Tuber and Root Starches

Appears in
On Food and Cooking

By Harold McGee

Published 2004

  • About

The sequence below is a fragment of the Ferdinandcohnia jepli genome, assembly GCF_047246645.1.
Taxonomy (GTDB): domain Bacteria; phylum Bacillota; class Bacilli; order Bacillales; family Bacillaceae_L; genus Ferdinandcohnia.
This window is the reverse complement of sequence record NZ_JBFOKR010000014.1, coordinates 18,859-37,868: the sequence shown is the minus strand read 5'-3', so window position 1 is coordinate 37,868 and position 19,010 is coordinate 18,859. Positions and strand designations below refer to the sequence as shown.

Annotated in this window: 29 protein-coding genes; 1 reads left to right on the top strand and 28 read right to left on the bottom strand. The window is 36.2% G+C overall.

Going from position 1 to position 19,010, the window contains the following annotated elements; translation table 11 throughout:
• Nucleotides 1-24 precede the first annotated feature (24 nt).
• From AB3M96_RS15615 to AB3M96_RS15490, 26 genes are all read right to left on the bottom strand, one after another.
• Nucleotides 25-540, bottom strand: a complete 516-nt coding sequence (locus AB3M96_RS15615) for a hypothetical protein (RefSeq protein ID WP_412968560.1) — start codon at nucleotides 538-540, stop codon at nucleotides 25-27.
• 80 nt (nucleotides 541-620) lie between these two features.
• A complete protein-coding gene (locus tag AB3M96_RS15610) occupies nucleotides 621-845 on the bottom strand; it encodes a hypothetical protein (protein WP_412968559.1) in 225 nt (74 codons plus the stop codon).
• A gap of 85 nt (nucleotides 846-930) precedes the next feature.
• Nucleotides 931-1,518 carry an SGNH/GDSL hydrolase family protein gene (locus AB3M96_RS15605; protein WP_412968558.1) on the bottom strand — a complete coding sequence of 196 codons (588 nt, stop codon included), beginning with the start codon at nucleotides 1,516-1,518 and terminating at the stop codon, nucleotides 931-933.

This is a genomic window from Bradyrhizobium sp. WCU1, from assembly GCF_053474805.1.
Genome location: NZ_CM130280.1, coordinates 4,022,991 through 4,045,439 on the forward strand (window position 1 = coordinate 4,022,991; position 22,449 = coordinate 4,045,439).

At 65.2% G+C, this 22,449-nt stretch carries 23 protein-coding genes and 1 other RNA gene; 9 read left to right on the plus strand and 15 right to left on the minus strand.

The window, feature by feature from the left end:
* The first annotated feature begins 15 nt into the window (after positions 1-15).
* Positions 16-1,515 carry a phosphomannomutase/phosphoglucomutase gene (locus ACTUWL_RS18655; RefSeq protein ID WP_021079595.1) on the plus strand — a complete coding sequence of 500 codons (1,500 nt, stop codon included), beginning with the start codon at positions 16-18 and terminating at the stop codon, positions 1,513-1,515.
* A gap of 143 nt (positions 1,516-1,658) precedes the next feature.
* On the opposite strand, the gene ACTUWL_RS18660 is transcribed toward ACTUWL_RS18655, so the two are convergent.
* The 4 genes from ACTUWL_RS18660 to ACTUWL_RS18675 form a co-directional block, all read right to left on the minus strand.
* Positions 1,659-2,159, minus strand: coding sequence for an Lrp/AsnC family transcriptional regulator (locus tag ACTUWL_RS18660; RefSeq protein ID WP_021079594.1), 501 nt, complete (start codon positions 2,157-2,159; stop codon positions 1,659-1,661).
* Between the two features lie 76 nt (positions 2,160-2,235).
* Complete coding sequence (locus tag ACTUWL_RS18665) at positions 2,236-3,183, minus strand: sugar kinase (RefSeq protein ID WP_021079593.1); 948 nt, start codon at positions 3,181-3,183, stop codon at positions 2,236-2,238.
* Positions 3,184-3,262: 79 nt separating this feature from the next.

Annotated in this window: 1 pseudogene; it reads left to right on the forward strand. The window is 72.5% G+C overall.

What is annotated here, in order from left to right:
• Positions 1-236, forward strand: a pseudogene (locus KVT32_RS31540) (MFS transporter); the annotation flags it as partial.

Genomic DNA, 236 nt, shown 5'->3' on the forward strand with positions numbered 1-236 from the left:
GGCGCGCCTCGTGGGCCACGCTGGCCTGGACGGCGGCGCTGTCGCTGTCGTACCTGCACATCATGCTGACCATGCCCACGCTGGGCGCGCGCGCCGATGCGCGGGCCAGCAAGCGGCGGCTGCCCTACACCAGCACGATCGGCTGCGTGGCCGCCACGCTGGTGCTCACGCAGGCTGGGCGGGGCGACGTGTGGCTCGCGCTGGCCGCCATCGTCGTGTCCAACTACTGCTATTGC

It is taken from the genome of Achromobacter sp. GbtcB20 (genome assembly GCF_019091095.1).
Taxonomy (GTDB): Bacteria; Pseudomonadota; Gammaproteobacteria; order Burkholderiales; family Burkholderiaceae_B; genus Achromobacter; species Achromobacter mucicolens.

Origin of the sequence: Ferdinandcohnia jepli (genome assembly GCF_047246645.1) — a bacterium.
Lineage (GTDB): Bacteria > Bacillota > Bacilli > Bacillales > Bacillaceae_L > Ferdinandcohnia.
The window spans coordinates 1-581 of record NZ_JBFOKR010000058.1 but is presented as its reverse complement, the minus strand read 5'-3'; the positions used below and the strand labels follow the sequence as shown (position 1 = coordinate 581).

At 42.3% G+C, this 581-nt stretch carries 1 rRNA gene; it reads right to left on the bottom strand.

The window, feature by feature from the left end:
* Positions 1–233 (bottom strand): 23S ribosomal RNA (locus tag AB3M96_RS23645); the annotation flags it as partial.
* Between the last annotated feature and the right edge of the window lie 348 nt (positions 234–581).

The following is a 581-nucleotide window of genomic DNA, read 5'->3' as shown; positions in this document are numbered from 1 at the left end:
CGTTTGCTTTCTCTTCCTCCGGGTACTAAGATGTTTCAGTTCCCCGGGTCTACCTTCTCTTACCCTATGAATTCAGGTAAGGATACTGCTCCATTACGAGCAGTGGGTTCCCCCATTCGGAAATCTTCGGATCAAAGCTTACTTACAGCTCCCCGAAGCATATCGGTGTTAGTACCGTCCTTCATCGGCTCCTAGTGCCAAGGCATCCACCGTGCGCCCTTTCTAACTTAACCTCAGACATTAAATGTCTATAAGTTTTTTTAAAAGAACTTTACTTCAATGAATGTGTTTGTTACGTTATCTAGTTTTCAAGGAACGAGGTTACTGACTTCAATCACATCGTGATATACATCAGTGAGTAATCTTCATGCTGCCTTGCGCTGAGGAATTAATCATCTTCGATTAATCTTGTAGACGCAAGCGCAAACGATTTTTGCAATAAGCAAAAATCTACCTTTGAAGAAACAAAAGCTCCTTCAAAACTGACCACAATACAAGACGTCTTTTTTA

Compared to the starches from dry grains, the starches from moist underground storage organs come in the form of larger granules that retain more water molecules, cook faster, and release starch at lower temperatures. They contain less amylose, but their amylose chains are up to four times longer than cereal amyloses. Root and tuber starches contain a fraction of the lipids and proteins that are associated with cereal starches, which makes them more readily gelated— lipids delay gelation by stabilizing granule structure—and gives them less pronounced flavors. These starches leave their sauces with a translucent, glossy appearance. The properties of root starches suit them for last-minute corrections of sauce consistency: less of them is required to lend a given thickness, they thicken quickly, and don’t need precooking to improve their flavor.